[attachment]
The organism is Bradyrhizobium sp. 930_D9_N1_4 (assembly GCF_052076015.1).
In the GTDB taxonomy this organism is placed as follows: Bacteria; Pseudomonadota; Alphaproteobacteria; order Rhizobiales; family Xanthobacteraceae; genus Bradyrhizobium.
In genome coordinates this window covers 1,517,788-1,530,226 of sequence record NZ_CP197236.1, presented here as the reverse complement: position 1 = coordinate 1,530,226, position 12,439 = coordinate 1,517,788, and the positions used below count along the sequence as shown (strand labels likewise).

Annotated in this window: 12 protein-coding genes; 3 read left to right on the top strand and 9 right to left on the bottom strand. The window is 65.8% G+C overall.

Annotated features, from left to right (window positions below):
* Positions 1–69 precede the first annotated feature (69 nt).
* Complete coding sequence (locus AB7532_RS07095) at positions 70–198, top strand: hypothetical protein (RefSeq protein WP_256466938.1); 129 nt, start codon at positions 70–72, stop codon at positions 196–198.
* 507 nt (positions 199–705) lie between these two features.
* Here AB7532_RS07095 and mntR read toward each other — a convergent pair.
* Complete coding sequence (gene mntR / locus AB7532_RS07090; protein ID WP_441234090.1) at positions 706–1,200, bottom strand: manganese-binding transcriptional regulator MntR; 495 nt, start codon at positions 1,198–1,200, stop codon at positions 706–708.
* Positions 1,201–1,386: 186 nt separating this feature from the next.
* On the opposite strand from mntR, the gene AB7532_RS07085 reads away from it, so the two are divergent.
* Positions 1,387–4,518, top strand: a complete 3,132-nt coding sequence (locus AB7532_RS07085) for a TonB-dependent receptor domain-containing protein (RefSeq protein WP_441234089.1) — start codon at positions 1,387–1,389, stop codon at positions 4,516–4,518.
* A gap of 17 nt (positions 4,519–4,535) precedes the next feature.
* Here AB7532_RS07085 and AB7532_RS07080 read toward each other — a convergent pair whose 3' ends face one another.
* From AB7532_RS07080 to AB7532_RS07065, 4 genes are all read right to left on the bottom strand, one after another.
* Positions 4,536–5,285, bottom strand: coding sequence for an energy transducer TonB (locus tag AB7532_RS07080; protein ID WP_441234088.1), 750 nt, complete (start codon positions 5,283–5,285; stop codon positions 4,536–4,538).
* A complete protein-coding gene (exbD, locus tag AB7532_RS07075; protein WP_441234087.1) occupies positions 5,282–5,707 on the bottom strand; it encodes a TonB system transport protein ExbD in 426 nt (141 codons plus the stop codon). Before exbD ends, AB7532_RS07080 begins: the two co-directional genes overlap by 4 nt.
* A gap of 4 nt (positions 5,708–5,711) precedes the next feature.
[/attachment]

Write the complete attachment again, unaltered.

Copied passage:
The organism is Bradyrhizobium sp. 930_D9_N1_4 (assembly GCF_052076015.1).
In the GTDB taxonomy this organism is placed as follows: Bacteria; Pseudomonadota; Alphaproteobacteria; order Rhizobiales; family Xanthobacteraceae; genus Bradyrhizobium.
In genome coordinates this window covers 1,517,788-1,530,226 of sequence record NZ_CP197236.1, presented here as the reverse complement: position 1 = coordinate 1,530,226, position 12,439 = coordinate 1,517,788, and the positions used below count along the sequence as shown (strand labels likewise).

Annotated in this window: 12 protein-coding genes; 3 read left to right on the top strand and 9 right to left on the bottom strand. The window is 65.8% G+C overall.

Annotated features, from left to right (window positions below):
* Positions 1–69 precede the first annotated feature (69 nt).
* Complete coding sequence (locus AB7532_RS07095) at positions 70–198, top strand: hypothetical protein (RefSeq protein WP_256466938.1); 129 nt, start codon at positions 70–72, stop codon at positions 196–198.
* 507 nt (positions 199–705) lie between these two features.
* Here AB7532_RS07095 and mntR read toward each other — a convergent pair.
* Complete coding sequence (gene mntR / locus AB7532_RS07090; protein ID WP_441234090.1) at positions 706–1,200, bottom strand: manganese-binding transcriptional regulator MntR; 495 nt, start codon at positions 1,198–1,200, stop codon at positions 706–708.
* Positions 1,201–1,386: 186 nt separating this feature from the next.
* On the opposite strand from mntR, the gene AB7532_RS07085 reads away from it, so the two are divergent.
* Positions 1,387–4,518, top strand: a complete 3,132-nt coding sequence (locus AB7532_RS07085) for a TonB-dependent receptor domain-containing protein (RefSeq protein WP_441234089.1) — start codon at positions 1,387–1,389, stop codon at positions 4,516–4,518.
* A gap of 17 nt (positions 4,519–4,535) precedes the next feature.
* Here AB7532_RS07085 and AB7532_RS07080 read toward each other — a convergent pair whose 3' ends face one another.
* From AB7532_RS07080 to AB7532_RS07065, 4 genes are all read right to left on the bottom strand, one after another.
* Positions 4,536–5,285, bottom strand: coding sequence for an energy transducer TonB (locus tag AB7532_RS07080; protein ID WP_441234088.1), 750 nt, complete (start codon positions 5,283–5,285; stop codon positions 4,536–4,538).
* A complete protein-coding gene (exbD, locus tag AB7532_RS07075; protein WP_441234087.1) occupies positions 5,282–5,707 on the bottom strand; it encodes a TonB system transport protein ExbD in 426 nt (141 codons plus the stop codon). Before exbD ends, AB7532_RS07080 begins: the two co-directional genes overlap by 4 nt.
* A gap of 4 nt (positions 5,708–5,711) precedes the next feature.